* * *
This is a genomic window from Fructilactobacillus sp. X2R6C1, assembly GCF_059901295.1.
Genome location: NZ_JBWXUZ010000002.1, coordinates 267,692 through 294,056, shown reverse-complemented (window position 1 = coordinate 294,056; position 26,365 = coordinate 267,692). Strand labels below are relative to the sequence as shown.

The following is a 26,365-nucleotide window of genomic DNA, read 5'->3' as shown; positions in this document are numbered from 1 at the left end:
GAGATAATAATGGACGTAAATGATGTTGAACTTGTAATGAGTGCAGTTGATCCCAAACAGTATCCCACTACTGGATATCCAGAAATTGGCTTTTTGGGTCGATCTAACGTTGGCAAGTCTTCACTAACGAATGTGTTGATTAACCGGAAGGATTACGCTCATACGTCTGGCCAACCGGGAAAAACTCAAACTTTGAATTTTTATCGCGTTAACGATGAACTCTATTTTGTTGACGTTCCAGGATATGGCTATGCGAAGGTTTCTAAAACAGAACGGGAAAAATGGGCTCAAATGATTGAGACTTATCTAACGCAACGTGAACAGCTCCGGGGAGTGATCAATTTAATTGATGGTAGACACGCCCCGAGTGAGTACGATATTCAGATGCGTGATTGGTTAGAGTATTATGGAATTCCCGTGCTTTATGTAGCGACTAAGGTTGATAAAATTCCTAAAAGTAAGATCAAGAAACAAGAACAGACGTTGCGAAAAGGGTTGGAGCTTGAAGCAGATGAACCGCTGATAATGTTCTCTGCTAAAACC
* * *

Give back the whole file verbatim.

This is a genomic window from Fructilactobacillus sp. X2R6C1, assembly GCF_059901295.1.
Genome location: NZ_JBWXUZ010000002.1, coordinates 267,692 through 294,056, shown reverse-complemented (window position 1 = coordinate 294,056; position 26,365 = coordinate 267,692). Strand labels below are relative to the sequence as shown.

The following is a 26,365-nucleotide window of genomic DNA, read 5'->3' as shown; positions in this document are numbered from 1 at the left end:
GAGATAATAATGGACGTAAATGATGTTGAACTTGTAATGAGTGCAGTTGATCCCAAACAGTATCCCACTACTGGATATCCAGAAATTGGCTTTTTGGGTCGATCTAACGTTGGCAAGTCTTCACTAACGAATGTGTTGATTAACCGGAAGGATTACGCTCATACGTCTGGCCAACCGGGAAAAACTCAAACTTTGAATTTTTATCGCGTTAACGATGAACTCTATTTTGTTGACGTTCCAGGATATGGCTATGCGAAGGTTTCTAAAACAGAACGGGAAAAATGGGCTCAAATGATTGAGACTTATCTAACGCAACGTGAACAGCTCCGGGGAGTGATCAATTTAATTGATGGTAGACACGCCCCGAGTGAGTACGATATTCAGATGCGTGATTGGTTAGAGTATTATGGAATTCCCGTGCTTTATGTAGCGACTAAGGTTGATAAAATTCCTAAAAGTAAGATCAAGAAACAAGAACAGACGTTGCGAAAAGGGTTGGAGCTTGAAGCAGATGAACCGCTGATAATGTTCTCTGCTAAAACC